President Joe Biden speaks about his $1.85 trillion spending bill in...

President Joe Biden speaks about his $1.85 trillion spending bill in the White House on Thursday before heading off to the G-20 summit in Italy. Credit: JIM LO SCALZO/EPA-EFE/Shutterstock/JIM LO SCALZO/EPA-EFE/Shutterstock

Before President Joe Biden jetted off to Europe for meetings with world leaders at the G-20 gathering in Italy and the big climate change summit in Scotland, getting his $1.85 trillion spending bill passed was characterized at various times and in various ways by House Speaker Nancy Pelosi, the White House, other Democratic officials, and assorted involved parties, pundits and observers as necessary for Biden to be able to show his international colleagues that American democracy still works.

After the big lie about the 2020 election, the Jan. 6 Capitol assault, the efforts to undo the last electoral results and twist the next ones, and the nation's ruinous ongoing polarization, it's only natural that the world looks at us with a collective arched eyebrow. So the desire of America's leader to reassure the world that America is functional is well-justified.

But you don't need passage of a mammoth transformational piece of legislation to prove that. The process of getting to the point of taking a vote is proof enough. Because that's the essence of democracy.

Granted, negotiations in Washington have been difficult. But democracy is always difficult. It's messy and maddening, even in good times. Smooth sailing on critical legislation is rare — witness the 20 years it took to pass Medicare — especially when partisan tensions are high.

Negotiation and compromise, built into our system from our founding, are exactly what's supposed to happen. They're a sign that democracy is working, not that it isn't. Certainly, negotiations will be more fraught when one party decides to sit them out and when the other party committed to doing the governing includes such disparate actors as Joe Manchin and Bernie Sanders as well as numerous others of divergent philosophical families.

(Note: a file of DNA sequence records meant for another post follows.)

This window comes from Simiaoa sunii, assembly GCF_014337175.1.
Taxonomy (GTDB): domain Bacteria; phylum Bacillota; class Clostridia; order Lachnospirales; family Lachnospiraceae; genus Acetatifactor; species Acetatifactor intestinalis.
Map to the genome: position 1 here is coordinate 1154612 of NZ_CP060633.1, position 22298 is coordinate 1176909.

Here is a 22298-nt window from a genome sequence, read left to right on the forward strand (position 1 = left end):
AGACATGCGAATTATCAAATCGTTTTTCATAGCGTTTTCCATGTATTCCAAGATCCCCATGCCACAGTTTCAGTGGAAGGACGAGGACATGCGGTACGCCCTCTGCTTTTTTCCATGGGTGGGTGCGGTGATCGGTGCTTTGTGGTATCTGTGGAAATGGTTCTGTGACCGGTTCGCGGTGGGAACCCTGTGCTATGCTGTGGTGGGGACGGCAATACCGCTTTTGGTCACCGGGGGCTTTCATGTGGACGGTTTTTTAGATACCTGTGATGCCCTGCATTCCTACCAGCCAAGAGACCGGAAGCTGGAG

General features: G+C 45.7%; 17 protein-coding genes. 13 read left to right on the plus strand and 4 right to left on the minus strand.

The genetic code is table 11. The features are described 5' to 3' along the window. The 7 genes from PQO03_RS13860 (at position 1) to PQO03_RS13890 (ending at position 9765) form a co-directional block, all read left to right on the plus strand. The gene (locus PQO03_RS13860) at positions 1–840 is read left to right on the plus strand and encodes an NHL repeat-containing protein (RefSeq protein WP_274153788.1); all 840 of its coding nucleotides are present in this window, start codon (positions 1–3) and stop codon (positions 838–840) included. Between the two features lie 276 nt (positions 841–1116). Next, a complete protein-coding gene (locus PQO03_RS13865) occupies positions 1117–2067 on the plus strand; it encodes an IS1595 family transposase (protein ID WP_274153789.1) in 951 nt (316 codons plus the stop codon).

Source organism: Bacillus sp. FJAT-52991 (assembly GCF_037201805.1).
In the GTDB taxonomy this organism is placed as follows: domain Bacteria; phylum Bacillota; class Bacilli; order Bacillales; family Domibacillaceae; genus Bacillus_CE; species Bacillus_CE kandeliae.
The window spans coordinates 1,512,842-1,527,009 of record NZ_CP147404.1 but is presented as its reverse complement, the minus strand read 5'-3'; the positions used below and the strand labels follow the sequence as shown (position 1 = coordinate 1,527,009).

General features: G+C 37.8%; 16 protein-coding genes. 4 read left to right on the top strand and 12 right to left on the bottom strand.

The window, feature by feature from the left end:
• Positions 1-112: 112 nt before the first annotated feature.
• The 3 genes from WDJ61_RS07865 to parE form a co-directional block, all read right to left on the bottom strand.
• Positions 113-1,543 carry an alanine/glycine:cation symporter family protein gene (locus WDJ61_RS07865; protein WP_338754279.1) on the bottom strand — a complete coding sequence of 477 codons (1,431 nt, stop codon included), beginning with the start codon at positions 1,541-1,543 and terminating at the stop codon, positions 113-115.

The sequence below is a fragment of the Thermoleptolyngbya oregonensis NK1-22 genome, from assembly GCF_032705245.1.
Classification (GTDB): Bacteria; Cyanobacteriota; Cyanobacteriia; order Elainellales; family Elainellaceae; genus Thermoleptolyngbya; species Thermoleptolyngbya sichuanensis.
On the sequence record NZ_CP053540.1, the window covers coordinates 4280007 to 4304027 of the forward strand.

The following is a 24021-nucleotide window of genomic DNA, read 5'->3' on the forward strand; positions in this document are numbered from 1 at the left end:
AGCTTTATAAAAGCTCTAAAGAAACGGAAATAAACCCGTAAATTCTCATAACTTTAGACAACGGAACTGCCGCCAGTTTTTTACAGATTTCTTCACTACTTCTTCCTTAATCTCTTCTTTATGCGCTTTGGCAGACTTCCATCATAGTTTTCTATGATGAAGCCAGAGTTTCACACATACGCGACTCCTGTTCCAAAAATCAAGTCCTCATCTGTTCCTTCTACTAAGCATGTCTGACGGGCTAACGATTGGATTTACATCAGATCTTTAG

Many onlookers have been eager to assume at many points that the process was going off the rails because it wasn't coming to a quick conclusion. That's another manifestation of our national results-now mindset in which we neither want to, nor generally have to, wait for anything. It's a time when we can stream anything we want anytime and get answers from Siri in milliseconds, when the new coach has one year or maybe two to turn the team around and something is terribly wrong if the Amazon shipment takes more than two days, and when our brains are additionally stimulated by 24/7 cable news reporting every tiny step and offhand utterance as a decisive blow or monumental gain.

Legislation that takes months to come together? Oh, the horror.

The Democrats didn't inject any sanity into the proceedings by giving themselves arbitrary deadlines that likely were impossible to meet. Again, the urge is understandable. Deadlines are meant to get one focused. They add urgency to the process. But they also can make it look like you're failing, and make it easy for critics to say you're failing, when you don't meet them. Given the opportunity, Democrats will shoot themselves in the foot every time.

Nor has the media helped. Its obsession with the process, and its characterizations of the normal give-and-take of negotiating and the time-honored use of leverage as obstacles and setbacks rather than traditional stages of parleying, have described a party at war with itself with casualties and hostilities mounting.

In the meantime, progress inarguably was made. The ball kept moving up the legislative field. Which, on its own, doesn't mean they'll cross the goal line. And if they don't, or if the bill that's passed is too narrow to be transformational, well, democracy is never best graded on a short curve (see Medicare).

If this bill does become law, the cry will go forth that democracy does indeed work. But it was working all along, even as the other attacks on it continue.

Columnist Michael Dobie's opinions are his own.

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